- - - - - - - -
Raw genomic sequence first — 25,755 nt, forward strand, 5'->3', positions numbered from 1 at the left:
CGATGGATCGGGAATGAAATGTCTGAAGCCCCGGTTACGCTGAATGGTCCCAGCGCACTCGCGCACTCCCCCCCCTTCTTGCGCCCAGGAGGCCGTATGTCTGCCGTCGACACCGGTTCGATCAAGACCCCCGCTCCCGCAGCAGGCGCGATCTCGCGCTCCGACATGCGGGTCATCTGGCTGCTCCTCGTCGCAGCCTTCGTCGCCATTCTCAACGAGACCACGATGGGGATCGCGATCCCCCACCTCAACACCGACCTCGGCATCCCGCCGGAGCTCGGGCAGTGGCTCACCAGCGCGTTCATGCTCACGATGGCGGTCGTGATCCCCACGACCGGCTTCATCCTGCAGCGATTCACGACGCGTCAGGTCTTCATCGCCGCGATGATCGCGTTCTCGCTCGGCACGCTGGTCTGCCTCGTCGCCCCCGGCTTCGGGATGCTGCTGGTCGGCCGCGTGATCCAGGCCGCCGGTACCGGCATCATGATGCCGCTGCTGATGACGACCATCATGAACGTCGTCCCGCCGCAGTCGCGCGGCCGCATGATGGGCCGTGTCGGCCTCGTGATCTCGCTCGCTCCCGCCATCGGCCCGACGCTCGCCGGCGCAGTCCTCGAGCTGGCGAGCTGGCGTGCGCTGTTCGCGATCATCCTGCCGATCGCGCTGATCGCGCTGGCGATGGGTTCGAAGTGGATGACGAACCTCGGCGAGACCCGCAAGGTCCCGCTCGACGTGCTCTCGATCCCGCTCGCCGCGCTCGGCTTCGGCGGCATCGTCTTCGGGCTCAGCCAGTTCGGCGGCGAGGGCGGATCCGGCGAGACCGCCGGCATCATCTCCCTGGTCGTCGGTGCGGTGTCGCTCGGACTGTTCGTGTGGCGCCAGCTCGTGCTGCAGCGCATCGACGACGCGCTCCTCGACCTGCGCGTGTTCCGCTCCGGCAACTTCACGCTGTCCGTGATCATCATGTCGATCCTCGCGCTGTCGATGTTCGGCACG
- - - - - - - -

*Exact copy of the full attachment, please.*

Raw genomic sequence first — 25,755 nt, forward strand, 5'->3', positions numbered from 1 at the left:
CGATGGATCGGGAATGAAATGTCTGAAGCCCCGGTTACGCTGAATGGTCCCAGCGCACTCGCGCACTCCCCCCCCTTCTTGCGCCCAGGAGGCCGTATGTCTGCCGTCGACACCGGTTCGATCAAGACCCCCGCTCCCGCAGCAGGCGCGATCTCGCGCTCCGACATGCGGGTCATCTGGCTGCTCCTCGTCGCAGCCTTCGTCGCCATTCTCAACGAGACCACGATGGGGATCGCGATCCCCCACCTCAACACCGACCTCGGCATCCCGCCGGAGCTCGGGCAGTGGCTCACCAGCGCGTTCATGCTCACGATGGCGGTCGTGATCCCCACGACCGGCTTCATCCTGCAGCGATTCACGACGCGTCAGGTCTTCATCGCCGCGATGATCGCGTTCTCGCTCGGCACGCTGGTCTGCCTCGTCGCCCCCGGCTTCGGGATGCTGCTGGTCGGCCGCGTGATCCAGGCCGCCGGTACCGGCATCATGATGCCGCTGCTGATGACGACCATCATGAACGTCGTCCCGCCGCAGTCGCGCGGCCGCATGATGGGCCGTGTCGGCCTCGTGATCTCGCTCGCTCCCGCCATCGGCCCGACGCTCGCCGGCGCAGTCCTCGAGCTGGCGAGCTGGCGTGCGCTGTTCGCGATCATCCTGCCGATCGCGCTGATCGCGCTGGCGATGGGTTCGAAGTGGATGACGAACCTCGGCGAGACCCGCAAGGTCCCGCTCGACGTGCTCTCGATCCCGCTCGCCGCGCTCGGCTTCGGCGGCATCGTCTTCGGGCTCAGCCAGTTCGGCGGCGAGGGCGGATCCGGCGAGACCGCCGGCATCATCTCCCTGGTCGTCGGTGCGGTGTCGCTCGGACTGTTCGTGTGGCGCCAGCTCGTGCTGCAGCGCATCGACGACGCGCTCCTCGACCTGCGCGTGTTCCGCTCCGGCAACTTCACGCTGTCCGTGATCATCATGTCGATCCTCGCGCTGTCGATGTTCGGCACG